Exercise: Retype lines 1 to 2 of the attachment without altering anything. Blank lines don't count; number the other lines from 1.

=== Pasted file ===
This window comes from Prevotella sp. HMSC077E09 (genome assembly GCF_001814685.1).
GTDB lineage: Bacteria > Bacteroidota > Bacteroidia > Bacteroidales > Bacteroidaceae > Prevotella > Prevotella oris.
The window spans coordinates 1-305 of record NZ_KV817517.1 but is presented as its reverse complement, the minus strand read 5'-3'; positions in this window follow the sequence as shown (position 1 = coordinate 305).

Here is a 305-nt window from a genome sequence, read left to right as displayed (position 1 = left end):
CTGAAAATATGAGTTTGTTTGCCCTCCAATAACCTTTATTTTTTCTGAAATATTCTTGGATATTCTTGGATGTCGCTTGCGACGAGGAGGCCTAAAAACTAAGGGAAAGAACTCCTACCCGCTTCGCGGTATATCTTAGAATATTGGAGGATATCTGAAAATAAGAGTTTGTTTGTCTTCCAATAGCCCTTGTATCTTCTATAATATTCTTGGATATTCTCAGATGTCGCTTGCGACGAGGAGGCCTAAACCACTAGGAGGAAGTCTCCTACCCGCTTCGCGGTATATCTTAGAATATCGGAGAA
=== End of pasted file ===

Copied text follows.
This window comes from Prevotella sp. HMSC077E09 (genome assembly GCF_001814685.1).
GTDB lineage: Bacteria > Bacteroidota > Bacteroidia > Bacteroidales > Bacteroidaceae > Prevotella > Prevotella oris.